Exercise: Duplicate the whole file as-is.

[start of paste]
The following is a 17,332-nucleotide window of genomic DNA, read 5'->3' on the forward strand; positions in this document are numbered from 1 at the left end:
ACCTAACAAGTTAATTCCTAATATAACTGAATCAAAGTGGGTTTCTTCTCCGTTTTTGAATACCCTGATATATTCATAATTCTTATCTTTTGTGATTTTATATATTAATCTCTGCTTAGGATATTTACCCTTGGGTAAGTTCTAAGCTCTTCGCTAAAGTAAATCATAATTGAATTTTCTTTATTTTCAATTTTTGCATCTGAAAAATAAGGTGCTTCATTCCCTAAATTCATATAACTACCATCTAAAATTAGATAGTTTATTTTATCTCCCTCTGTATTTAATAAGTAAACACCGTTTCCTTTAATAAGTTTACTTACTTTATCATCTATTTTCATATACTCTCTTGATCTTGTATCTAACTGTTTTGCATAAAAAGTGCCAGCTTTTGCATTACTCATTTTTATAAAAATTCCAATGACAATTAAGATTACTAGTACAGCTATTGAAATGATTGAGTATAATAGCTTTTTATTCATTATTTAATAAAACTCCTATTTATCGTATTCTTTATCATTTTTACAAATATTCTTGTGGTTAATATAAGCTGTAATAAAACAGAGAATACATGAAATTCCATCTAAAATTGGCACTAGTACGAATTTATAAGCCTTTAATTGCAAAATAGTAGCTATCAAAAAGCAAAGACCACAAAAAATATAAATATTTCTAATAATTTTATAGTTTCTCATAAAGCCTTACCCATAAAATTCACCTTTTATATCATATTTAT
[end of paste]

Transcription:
The following is a 17,332-nucleotide window of genomic DNA, read 5'->3' on the forward strand; positions in this document are numbered from 1 at the left end:
ACCTAACAAGTTAATTCCTAATATAACTGAATCAAAGTGGGTTTCTTCTCCGTTTTTGAATACCCTGATATATTCATAATTCTTATCTTTTGTGATTTTATATATTAATCTCTGCTTAGGATATTTACCCTTGGGTAAGTTCTAAGCTCTTCGCTAAAGTAAATCATAATTGAATTTTCTTTATTTTCAATTTTTGCATCTGAAAAATAAGGTGCTTCATTCCCTAAATTCATATAACTACCATCTAAAATTAGATAGTTTATTTTATCTCCCTCTGTATTTAATAAGTAAACACCGTTTCCTTTAATAAGTTTACTTACTTTATCATCTATTTTCATATACTCTCTTGATCTTGTATCTAACTGTTTTGCATAAAAAGTGCCAGCTTTTGCATTACTCATTTTTATAAAAATTCCAATGACAATTAAGATTACTAGTACAGCTATTGAAATGATTGAGTATAATAGCTTTTTATTCATTATTTAATAAAACTCCTATTTATCGTATTCTTTATCATTTTTACAAATATTCTTGTGGTTAATATAAGCTGTAATAAAACAGAGAATACATGAAATTCCATCTAAAATTGGCACTAGTACGAATTTATAAGCCTTTAATTGCAAAATAGTAGCTATCAAAAAGCAAAGACCACAAAAAATATAAATATTTCTAATAATTTTATAGTTTCTCATAAAGCCTTACCCATAAAATTCACCTTTTATATCATATTTAT